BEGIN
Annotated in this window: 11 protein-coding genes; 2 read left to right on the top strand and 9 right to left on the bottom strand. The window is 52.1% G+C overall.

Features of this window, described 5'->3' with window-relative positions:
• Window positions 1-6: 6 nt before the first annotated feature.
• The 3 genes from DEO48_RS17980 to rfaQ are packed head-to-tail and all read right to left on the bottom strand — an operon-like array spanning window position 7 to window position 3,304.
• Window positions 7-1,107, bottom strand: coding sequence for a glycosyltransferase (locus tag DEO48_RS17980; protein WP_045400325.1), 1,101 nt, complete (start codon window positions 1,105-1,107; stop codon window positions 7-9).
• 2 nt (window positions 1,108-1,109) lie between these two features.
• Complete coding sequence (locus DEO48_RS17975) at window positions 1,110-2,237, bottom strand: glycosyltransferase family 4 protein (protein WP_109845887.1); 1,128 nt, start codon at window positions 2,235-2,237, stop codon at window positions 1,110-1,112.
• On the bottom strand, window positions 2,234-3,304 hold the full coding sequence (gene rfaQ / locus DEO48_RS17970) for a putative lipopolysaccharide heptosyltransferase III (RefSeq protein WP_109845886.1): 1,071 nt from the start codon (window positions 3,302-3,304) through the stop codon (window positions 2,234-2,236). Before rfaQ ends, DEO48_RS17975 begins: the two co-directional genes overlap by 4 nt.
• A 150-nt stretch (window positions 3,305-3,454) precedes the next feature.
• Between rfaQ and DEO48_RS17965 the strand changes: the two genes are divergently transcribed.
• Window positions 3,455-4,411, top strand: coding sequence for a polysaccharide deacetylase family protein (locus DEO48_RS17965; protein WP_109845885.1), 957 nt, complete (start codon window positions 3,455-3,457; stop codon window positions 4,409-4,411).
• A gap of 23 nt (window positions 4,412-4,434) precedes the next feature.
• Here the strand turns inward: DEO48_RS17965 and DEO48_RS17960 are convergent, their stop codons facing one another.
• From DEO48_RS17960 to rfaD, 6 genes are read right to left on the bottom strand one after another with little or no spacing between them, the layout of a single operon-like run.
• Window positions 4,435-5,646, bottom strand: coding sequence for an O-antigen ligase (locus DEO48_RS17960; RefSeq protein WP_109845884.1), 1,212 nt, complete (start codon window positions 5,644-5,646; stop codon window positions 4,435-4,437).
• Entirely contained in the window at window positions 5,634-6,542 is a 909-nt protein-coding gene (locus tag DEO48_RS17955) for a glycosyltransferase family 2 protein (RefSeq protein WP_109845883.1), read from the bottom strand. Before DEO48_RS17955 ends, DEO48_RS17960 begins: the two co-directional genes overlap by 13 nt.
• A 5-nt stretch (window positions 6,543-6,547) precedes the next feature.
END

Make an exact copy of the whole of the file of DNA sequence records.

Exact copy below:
Annotated in this window: 11 protein-coding genes; 2 read left to right on the top strand and 9 right to left on the bottom strand. The window is 52.1% G+C overall.

Features of this window, described 5'->3' with window-relative positions:
• Window positions 1-6: 6 nt before the first annotated feature.
• The 3 genes from DEO48_RS17980 to rfaQ are packed head-to-tail and all read right to left on the bottom strand — an operon-like array spanning window position 7 to window position 3,304.
• Window positions 7-1,107, bottom strand: coding sequence for a glycosyltransferase (locus tag DEO48_RS17980; protein WP_045400325.1), 1,101 nt, complete (start codon window positions 1,105-1,107; stop codon window positions 7-9).
• 2 nt (window positions 1,108-1,109) lie between these two features.
• Complete coding sequence (locus DEO48_RS17975) at window positions 1,110-2,237, bottom strand: glycosyltransferase family 4 protein (protein WP_109845887.1); 1,128 nt, start codon at window positions 2,235-2,237, stop codon at window positions 1,110-1,112.
• On the bottom strand, window positions 2,234-3,304 hold the full coding sequence (gene rfaQ / locus DEO48_RS17970) for a putative lipopolysaccharide heptosyltransferase III (RefSeq protein WP_109845886.1): 1,071 nt from the start codon (window positions 3,302-3,304) through the stop codon (window positions 2,234-2,236). Before rfaQ ends, DEO48_RS17975 begins: the two co-directional genes overlap by 4 nt.
• A 150-nt stretch (window positions 3,305-3,454) precedes the next feature.
• Between rfaQ and DEO48_RS17965 the strand changes: the two genes are divergently transcribed.
• Window positions 3,455-4,411, top strand: coding sequence for a polysaccharide deacetylase family protein (locus DEO48_RS17965; protein WP_109845885.1), 957 nt, complete (start codon window positions 3,455-3,457; stop codon window positions 4,409-4,411).
• A gap of 23 nt (window positions 4,412-4,434) precedes the next feature.
• Here the strand turns inward: DEO48_RS17965 and DEO48_RS17960 are convergent, their stop codons facing one another.
• From DEO48_RS17960 to rfaD, 6 genes are read right to left on the bottom strand one after another with little or no spacing between them, the layout of a single operon-like run.
• Window positions 4,435-5,646, bottom strand: coding sequence for an O-antigen ligase (locus DEO48_RS17960; RefSeq protein WP_109845884.1), 1,212 nt, complete (start codon window positions 5,644-5,646; stop codon window positions 4,435-4,437).
• Entirely contained in the window at window positions 5,634-6,542 is a 909-nt protein-coding gene (locus tag DEO48_RS17955) for a glycosyltransferase family 2 protein (RefSeq protein WP_109845883.1), read from the bottom strand. Before DEO48_RS17955 ends, DEO48_RS17960 begins: the two co-directional genes overlap by 13 nt.
• A 5-nt stretch (window positions 6,543-6,547) precedes the next feature.